The party at the bourses kicked off by cuts in corporate taxes announced on Friday appears far from over.

After touching 39,441.12 points during intra-day trade on Monday, the S&P BSE Sensex ended the day’s trade at 39,090.03—2.83% higher than Friday’s close. The intraday gain was 3.75%; compare Monday’s high with the closing figure on Thursday and the difference is 3,347 points—thrice that of Monday’s closing gain.

The Nifty 50 index ended the day’s trade 2.89% higher at 11,600.20. Compare Monday’s high with Thursday’s closing figure, the gain is 9.25%, and 8.39% when the day’s closing figure is considered.

The S&P BSE MidCap registered over 1,358 points (+10.22%) increase when compared on high to closing, while the closing to closing comparison reveals over 1,269 points (+9.55%) increase between last Thursday and Monday. Similar changes for S&P BSE SmallCap index are over 882 points (+6.94%) and over 861 points (86.78%) respectively.

Investors and equity analysts are both bullish about the government’s surprise move. Ridham Desai and Sheela Rathi, both equity strategists for Morgan Stanley India, think that the corporate tax cuts create room for improved earnings growth. “We raise our earnings growth estimates for the BSE Sensex to 25% in FY2020 and 23% in FY2021 and raise our BSE Sensex target to 45,000 by June 20,” the analysts noted in a September 22 equity strategy note.

“We expect India’s earnings growth revisions, in terms of both depth and breadth, to turn sharply positive after almost nine years of downgrades,” they added. While rate cuts, privatisation, foreign portfolio investors (FPIs) limit increase, and sovereign bond issues are some of the positive triggers in view of Desai and Rathi, the key risks are in the form of global recession, higher oil prices, and higher non-performing assets (NPAs).

But economists are not as bullish as equity strategists. On the government’s decision to meaningfully lower corporate tax rates, Morgan Stanley India’s economist Upasana Chachra is of the view that it sets the stage for improvement in capex outlook, though with a lag. “We expect GDP growth to pick up to 7.1% in QE (quarter-ending) Mar-21 from 5% in QE Jun-19,” Chachra notes in a Sept. 22 report. “In the initial phase, the lower corporate tax rates should help to improve sentiment and the corporate sector balance sheet position,” Chachra added. Further, in her view, the cuts should support the business environment, improve competitiveness and help attract foreign capital.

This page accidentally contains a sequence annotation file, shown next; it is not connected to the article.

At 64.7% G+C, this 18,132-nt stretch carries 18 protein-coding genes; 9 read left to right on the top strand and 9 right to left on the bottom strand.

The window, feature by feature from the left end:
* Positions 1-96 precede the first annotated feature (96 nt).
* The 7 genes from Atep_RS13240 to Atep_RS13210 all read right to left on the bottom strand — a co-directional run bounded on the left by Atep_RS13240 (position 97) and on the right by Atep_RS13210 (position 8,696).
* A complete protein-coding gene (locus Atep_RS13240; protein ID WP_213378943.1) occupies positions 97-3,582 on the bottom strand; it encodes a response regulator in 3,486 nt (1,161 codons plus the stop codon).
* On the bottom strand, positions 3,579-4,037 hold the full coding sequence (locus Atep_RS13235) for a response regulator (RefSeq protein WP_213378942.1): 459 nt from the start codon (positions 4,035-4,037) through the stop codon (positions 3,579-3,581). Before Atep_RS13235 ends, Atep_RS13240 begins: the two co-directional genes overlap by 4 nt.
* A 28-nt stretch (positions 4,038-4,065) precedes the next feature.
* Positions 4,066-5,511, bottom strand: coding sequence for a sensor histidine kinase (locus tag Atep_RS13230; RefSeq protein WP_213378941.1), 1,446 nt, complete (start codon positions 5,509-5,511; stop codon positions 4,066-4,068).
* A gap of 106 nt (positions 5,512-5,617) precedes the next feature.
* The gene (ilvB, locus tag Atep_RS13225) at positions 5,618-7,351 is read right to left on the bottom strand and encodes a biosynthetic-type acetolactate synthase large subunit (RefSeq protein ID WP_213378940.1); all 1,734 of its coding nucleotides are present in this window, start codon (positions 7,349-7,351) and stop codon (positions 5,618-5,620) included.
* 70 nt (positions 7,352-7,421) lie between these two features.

Chachra opines that this should eventually set the stage for a pickup in capex. “To the extent that the starting point for the corporate sector is challenging, we expect private sector capex to recover in the next 12-18 months,” she added. However, Chachra expects that orders for capital goods may start to see an uptick in the next six-nine months. “The focus of fiscal stimulus is capex-driven rather than consumption-driven and thus poses limited risks to macro stability,” noted Chahcra, who expects inflation to remain near the RBI’s target level of 4% in next 12 months, and eventually expects two more rate cuts by March 20. Earlier, Morgan Stanley had expected two to three additional interest rate cuts from the central bank.

According to a September 21 economic note by Kotak Securities, analysts Suvideep Rakshit, Upasna Bhardwaj, and Avijit Puri noted that the lowering of corporate tax rates testifies to the government’s preference for growth through the investment cycle rather than consumption. Further, the trio notes that India also moves towards corporate tax rate parity with its Asian peers and removes a key hurdle for companies looking at an alternative/in addition to China for manufacturing. “Impact on growth will see some lag, depending on how companies use surplus while fiscal slippages will weigh on bond markets in the near term,” the trio noted.

The Kotak Securities’ analysts also highlighted that after accounting for a reduction in corporate tax rates, weak GST and income tax collections in FY2020, the net tax shortfall is likely to be around ₹1.7 lakh crore—0.8% of GDP—₹ 58,000 crore of which would be offset by extra dividend from the Reserve Bank of India. “Improved profitability of PSUs as a result of tax rate cuts could also augment the dividend payout to the government,” the trio noted further.